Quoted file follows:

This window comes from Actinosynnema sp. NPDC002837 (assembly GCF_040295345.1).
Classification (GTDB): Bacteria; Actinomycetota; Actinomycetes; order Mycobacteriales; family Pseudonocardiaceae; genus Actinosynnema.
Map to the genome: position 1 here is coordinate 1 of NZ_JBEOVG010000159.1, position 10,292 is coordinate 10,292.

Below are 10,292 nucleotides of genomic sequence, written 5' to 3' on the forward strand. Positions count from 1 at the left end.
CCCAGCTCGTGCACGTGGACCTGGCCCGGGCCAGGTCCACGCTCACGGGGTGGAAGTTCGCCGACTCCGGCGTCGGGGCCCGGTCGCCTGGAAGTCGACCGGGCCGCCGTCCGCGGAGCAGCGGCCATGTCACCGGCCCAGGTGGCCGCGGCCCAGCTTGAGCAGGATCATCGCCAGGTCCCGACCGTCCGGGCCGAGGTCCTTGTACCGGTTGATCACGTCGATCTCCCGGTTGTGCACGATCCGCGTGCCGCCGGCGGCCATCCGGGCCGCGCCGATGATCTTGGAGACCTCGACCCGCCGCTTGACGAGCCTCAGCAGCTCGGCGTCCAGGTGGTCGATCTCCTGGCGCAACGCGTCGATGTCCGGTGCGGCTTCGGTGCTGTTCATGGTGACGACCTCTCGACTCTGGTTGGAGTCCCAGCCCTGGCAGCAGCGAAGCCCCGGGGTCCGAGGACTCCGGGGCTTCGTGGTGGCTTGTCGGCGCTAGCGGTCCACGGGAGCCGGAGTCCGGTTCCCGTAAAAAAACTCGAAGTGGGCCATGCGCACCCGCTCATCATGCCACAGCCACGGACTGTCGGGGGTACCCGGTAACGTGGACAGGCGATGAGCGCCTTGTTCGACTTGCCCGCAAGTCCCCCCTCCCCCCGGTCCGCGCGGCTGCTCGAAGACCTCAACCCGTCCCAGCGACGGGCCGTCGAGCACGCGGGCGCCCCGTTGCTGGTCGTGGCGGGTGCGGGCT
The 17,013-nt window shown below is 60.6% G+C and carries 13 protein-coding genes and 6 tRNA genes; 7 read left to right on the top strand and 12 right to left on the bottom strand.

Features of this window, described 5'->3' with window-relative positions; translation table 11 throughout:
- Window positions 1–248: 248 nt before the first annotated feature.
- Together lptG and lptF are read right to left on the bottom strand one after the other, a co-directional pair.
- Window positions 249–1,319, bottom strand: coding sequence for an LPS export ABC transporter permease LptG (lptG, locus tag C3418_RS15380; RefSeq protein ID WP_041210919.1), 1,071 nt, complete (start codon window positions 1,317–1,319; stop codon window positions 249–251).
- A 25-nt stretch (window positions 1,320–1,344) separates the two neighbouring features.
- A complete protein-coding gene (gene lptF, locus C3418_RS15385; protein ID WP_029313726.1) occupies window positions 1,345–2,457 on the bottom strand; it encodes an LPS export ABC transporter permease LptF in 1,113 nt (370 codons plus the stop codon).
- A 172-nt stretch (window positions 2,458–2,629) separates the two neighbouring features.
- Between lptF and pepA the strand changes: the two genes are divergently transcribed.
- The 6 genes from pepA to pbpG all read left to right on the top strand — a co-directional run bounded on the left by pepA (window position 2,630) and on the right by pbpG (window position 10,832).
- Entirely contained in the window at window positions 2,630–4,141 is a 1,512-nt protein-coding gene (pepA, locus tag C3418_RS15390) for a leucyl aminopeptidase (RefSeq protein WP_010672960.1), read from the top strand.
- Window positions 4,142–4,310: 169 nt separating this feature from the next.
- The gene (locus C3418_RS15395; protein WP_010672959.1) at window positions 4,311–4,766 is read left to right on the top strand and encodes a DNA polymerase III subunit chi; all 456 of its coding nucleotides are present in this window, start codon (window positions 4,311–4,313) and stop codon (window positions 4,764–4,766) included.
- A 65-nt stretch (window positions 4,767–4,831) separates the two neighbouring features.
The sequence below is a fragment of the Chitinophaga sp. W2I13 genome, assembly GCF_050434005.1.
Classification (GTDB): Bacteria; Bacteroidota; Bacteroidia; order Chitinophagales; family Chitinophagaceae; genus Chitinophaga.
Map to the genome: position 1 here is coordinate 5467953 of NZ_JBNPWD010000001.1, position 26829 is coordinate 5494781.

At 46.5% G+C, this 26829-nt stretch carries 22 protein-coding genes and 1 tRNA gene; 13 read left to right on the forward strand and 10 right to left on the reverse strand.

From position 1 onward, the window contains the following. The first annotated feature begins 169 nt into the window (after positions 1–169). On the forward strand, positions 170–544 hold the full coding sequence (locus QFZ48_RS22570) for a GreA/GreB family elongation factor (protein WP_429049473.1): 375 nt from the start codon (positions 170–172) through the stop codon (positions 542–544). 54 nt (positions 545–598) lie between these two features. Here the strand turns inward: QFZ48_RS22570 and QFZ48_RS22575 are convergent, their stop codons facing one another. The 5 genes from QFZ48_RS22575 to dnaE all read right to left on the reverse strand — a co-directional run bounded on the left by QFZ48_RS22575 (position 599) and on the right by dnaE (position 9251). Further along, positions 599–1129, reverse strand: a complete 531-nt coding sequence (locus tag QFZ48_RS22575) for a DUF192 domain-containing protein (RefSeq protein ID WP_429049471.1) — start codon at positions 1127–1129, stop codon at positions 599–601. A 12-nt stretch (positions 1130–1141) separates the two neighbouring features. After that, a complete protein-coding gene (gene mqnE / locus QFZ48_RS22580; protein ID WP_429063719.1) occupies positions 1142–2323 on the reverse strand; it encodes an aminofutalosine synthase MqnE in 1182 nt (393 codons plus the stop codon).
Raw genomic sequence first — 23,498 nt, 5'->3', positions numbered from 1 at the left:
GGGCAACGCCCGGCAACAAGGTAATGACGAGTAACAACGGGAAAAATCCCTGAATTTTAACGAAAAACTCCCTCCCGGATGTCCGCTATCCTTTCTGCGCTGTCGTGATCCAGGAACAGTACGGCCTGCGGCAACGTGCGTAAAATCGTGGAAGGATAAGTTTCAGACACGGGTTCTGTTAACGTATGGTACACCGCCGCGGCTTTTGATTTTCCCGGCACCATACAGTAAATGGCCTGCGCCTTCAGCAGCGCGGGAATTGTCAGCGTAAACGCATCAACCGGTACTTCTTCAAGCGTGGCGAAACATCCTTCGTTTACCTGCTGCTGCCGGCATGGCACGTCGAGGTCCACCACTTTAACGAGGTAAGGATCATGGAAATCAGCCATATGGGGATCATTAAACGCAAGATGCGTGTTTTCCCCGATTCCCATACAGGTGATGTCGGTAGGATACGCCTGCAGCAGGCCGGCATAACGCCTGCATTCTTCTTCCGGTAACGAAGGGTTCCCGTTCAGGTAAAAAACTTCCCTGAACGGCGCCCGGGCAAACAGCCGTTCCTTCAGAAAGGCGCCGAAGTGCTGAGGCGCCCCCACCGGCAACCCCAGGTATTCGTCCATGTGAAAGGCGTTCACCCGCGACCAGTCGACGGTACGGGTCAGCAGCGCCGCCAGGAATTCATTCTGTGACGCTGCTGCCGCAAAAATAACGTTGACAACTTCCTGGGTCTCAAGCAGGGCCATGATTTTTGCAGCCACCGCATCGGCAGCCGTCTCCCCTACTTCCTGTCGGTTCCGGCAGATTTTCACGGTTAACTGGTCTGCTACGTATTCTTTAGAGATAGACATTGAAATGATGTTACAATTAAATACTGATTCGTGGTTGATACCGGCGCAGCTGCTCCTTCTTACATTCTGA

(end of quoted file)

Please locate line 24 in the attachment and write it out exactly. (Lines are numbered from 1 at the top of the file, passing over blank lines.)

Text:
From position 1 onward, the window contains the following. The first annotated feature begins 169 nt into the window (after positions 1–169). On the forward strand, positions 170–544 hold the full coding sequence (locus QFZ48_RS22570) for a GreA/GreB family elongation factor (protein WP_429049473.1): 375 nt from the start codon (positions 170–172) through the stop codon (positions 542–544). 54 nt (positions 545–598) lie between these two features. Here the strand turns inward: QFZ48_RS22570 and QFZ48_RS22575 are convergent, their stop codons facing one another. The 5 genes from QFZ48_RS22575 to dnaE all read right to left on the reverse strand — a co-directional run bounded on the left by QFZ48_RS22575 (position 599) and on the right by dnaE (position 9251). Further along, positions 599–1129, reverse strand: a complete 531-nt coding sequence (locus tag QFZ48_RS22575) for a DUF192 domain-containing protein (RefSeq protein ID WP_429049471.1) — start codon at positions 1127–1129, stop codon at positions 599–601. A 12-nt stretch (positions 1130–1141) separates the two neighbouring features. After that, a complete protein-coding gene (gene mqnE / locus QFZ48_RS22580; protein ID WP_429063719.1) occupies positions 1142–2323 on the reverse strand; it encodes an aminofutalosine synthase MqnE in 1182 nt (393 codons plus the stop codon).